7 weird Malaysian food combos to tickle your taste buds with
Food is aplenty in Malaysia, that we know. But did you also know that this gem of a SEA country also has some of the weirdest – yet, yummiest – food combos?
The combination of a spicy rice dish with a creamy frozen treat really should taste as “delectable” as it sounds but, surprisingly, it really does taste amazing (see? No air quotes this time).
And how about dunking a slab of your crunchiest salty snack into your favourite milky drink? If reading that made you cringe while at the same time feel intrigued to try it, then this is the right list for you.
So the next time any of you stop by Malaysia, or you locals have a craving for something with extra oomph, give these seven weird Malaysian food combinations a try:
1.Nasi Lemak Gelato
(Photo sources: Gelateria STG, Macaron Magazine)
Here’s a way to have both your meal and dessert at the same time. Cielo Dolci’s Nasi Lemak Gelato combines Malaysia’s favourite “fatty rice” (that’s a literal translation of Nasi Lemak) with the smooth Italian frozen dessert. Don’t knock it till you’ve tried it, the coconut gelato does taste almost like the actual rice meal with its sprinkles of chili, peanuts and anchovies on top. Perfect for dessert-lovers who’d want a little challenge.
(Photo source: Malaysia.my)
(Photo sources: Sam Tan’s Kitchen, Tguide.org)
To stand out among competitors every time the mooncake season rolls around, mooncake makers have been coming up with more and more unique mooncake ideas. So we have them to thank for the odd, yet surprisingly tasty, sambal mooncake. Sambal (a spicy condiment indigenous to Southeast Asia) and mooncake traditionally do not go together but there have been variations of this food combo for the past few years. The spicy taste of the sambal mixes well with the sweet taste of mooncake if done right.
(Photo sources: Open Rice, KimberlyLow.com, Malaysia Best)
(Photo sources: Reddit, My Home Food That’s Amore)
If you’re picturing eating a durian with a fish in the middle in place of its seed or eating a fish with durian flesh instead of its normal flesh, don’t worry, this isn’t as peculiar as your imagined food. Simply, it is a fish coated in durian – and no, we’re not talking fresh off the tree durian here but a ‘tempoyak’ version of the sweet, but highly pungent, fruit. The fish grilled with the fermented durian condiment can be found at the bazaars come Ramadhan time.
(Photo source: Star 2)
4.Mamee Milkshake (Halloween Monster)
(Photo sources: 100 Penulis, FreshDrink)
Here’s something to wash the food down. This wouldn’t be the most bizarre drink you’ve ever had, but the feeling of tasting both your favourite crunchy childhood snack while sipping on your chocolate milkshake might be weird for some. Mamee noodle snack (not the soup noodle version, also known as Maggi – see below) is usually consumed without a side of milkshake but Coffee Société thought “why not?” and introduced this monster just in time for Halloween. Safe to say it freaked some out while some enjoyed its smooth yet crunchy freakishness.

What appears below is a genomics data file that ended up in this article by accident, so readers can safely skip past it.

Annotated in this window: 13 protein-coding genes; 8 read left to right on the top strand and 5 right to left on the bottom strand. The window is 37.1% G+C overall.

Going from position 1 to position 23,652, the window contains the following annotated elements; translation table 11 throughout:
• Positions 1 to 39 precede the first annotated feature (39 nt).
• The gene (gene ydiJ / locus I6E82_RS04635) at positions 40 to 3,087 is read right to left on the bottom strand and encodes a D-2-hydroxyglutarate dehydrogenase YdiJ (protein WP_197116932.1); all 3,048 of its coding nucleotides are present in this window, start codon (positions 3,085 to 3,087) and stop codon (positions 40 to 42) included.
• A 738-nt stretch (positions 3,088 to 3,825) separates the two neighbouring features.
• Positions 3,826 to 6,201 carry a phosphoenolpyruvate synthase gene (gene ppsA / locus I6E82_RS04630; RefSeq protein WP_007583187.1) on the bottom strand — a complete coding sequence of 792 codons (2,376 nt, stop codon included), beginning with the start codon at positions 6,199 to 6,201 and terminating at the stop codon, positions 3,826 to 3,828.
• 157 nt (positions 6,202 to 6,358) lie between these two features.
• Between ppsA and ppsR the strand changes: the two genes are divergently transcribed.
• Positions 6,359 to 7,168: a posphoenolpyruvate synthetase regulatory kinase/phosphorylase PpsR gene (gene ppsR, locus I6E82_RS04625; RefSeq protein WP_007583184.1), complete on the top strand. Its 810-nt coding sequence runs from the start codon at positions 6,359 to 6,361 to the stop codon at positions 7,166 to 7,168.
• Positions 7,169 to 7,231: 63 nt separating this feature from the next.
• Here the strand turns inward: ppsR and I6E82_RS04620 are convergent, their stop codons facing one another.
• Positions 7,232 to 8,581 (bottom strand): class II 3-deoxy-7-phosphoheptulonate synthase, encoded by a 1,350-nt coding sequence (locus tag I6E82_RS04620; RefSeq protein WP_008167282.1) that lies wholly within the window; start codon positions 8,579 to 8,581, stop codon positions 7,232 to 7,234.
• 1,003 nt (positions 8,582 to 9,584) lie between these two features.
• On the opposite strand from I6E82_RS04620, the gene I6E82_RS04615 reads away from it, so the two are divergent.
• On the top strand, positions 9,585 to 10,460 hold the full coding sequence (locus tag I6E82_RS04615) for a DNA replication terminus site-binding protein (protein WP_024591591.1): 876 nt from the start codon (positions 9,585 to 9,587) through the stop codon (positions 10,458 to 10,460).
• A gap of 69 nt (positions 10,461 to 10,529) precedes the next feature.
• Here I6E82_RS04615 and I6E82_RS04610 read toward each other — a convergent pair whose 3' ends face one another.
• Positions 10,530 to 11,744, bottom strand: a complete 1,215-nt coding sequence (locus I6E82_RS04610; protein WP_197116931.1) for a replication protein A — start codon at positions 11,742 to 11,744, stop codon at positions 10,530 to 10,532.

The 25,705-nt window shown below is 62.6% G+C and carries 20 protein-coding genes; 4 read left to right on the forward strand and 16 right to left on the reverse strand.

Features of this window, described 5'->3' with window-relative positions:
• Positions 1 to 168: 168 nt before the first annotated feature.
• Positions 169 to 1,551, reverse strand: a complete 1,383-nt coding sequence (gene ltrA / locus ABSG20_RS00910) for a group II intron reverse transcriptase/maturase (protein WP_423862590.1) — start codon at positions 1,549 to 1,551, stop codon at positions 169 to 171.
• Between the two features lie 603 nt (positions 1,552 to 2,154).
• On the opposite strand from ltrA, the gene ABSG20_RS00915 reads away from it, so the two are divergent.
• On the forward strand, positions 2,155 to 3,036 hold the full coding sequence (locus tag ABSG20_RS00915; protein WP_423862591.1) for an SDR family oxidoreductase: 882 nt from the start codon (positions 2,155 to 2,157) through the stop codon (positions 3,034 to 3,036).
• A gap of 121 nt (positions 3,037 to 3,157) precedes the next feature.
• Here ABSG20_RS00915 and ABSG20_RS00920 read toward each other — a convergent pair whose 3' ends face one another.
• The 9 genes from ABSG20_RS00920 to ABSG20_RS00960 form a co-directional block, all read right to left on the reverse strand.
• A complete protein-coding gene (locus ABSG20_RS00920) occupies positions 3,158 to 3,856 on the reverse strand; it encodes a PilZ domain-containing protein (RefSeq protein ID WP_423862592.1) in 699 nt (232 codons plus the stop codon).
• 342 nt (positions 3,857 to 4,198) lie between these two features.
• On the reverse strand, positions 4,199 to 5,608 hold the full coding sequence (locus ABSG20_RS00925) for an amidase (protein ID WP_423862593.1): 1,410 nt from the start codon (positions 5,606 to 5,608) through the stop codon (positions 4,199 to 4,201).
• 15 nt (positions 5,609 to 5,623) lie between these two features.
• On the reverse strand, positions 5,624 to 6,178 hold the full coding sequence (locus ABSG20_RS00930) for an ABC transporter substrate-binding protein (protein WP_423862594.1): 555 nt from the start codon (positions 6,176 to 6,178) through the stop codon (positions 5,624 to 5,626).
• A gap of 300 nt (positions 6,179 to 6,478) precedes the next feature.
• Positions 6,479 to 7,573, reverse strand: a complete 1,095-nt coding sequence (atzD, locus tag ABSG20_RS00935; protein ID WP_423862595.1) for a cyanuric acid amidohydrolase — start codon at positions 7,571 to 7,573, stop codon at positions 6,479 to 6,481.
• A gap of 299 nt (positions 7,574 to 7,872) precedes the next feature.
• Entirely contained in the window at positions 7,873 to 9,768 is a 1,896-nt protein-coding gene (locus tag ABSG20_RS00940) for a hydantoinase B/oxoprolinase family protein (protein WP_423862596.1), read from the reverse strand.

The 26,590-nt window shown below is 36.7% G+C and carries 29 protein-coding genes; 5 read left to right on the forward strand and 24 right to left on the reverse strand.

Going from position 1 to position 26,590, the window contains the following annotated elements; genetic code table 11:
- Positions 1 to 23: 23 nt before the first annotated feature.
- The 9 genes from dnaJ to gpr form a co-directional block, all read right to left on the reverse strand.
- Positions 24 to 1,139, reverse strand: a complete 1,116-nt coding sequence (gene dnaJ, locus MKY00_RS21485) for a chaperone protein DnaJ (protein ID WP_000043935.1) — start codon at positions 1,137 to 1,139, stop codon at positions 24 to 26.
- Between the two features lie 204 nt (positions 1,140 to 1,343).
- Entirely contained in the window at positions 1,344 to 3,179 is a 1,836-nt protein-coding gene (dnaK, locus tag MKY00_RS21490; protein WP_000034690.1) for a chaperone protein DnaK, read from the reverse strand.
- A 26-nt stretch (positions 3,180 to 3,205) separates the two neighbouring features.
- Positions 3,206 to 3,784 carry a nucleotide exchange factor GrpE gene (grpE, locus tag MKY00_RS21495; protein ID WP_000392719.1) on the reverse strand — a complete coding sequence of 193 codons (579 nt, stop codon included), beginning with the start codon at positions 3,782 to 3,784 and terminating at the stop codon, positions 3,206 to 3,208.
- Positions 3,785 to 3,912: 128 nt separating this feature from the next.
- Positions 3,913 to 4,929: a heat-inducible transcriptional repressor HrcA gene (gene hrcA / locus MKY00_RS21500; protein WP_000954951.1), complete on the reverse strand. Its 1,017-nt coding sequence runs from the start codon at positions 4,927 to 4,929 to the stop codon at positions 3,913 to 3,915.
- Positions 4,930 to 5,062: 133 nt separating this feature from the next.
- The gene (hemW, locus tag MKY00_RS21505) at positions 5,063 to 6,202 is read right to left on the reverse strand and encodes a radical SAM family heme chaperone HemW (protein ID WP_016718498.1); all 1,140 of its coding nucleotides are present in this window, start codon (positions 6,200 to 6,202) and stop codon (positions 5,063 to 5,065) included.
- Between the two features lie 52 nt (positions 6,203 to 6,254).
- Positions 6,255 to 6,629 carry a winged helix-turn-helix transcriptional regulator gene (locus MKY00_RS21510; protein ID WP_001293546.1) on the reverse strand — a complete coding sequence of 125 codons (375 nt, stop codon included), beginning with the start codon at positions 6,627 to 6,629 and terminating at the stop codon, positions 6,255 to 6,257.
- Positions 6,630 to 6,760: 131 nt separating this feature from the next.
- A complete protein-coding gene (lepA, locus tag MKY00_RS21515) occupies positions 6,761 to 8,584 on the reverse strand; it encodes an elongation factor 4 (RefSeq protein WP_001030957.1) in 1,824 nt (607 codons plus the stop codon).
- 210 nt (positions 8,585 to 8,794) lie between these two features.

(Photo sources: Coffee Société’s Facebook)
5.Burger Maggi / Murtabak Maggi
(Photo sources: Flickr, Reddif, Pinterest)
Malaysians love their Maggi, so much so they dub every instant noodle by the name. Seriously, go up to any Malaysians eating instant noodle and ask them what they’re eating, 99% the answer will be “Maggi lah!” even if they happen to be consuming a pack of Mamee or Cintan. So it comes as no surprise that someone will eventually marry the noodle with other Malaysian favourites, namely the murtabak (stuffed, pan-fried Asian pancake) and burger (there’s a burger stall on almost every street corner in Malaysia). This is one food combo no Malaysian will shy away from.
(Photo source: Amyrul Amyra Burger Maggi Ori Pertama d Kelate’s Facebook, Photobucket)
6.Colourful Roti Canai
(Photo sources: Happy Mothering, FuWa Asian Kitchen)
Move aside “Kari? Dhal?”, roti canai has a new pairing. Not so much a combination of two food types but still a very interesting twist as in all of the history of the beloved Malaysian breakfast (typically), no one has ever thought of combining the plain-looking flatbread with colouring. Then again, it could be for good reasons because somehow a blue or pink or red-tinted roti canai suddenly looks more like playdough than real food. Even more bizarre when it ends up tasting like anything but your typical roti canai when flavouring is added in. Still, this rainbow idea seems to be accepted well by customers of all ages.
(Photo source: The Star)
(Photo sources: Plastics Today, The Home Pizzeria)
To some foreigners, who discover Malaysian street food for the first time, one of the first questions is often “Why do you fry your fruits?”. We’re not sure…but doesn’t banana (or jackfruit or sweet potato – is this a fruit?) taste even yummier when dipped in a floury batter and deep fried in hot oil? Banana fritters are definitely an unchallenged local delicacy. And wait till you try it covered in cheese! This attempt at Western meet Eastern fusion is a welcome variation to the fried banana snack. The fancier ones even come dipped in chocolate. Trust us, cheeseburgers aren’t the only yummy cheesy treat, give the odd banana cheese fritter a try and be prepared to succumb to the art of frying your fruit.
(Photo source: Open Rice)
(Photo sources: Malaysia.my, Coffee Société’s Facebook, Amyrul Amyra Burger Maggi Ori Pertama d Kelate’s Facebook & The Star)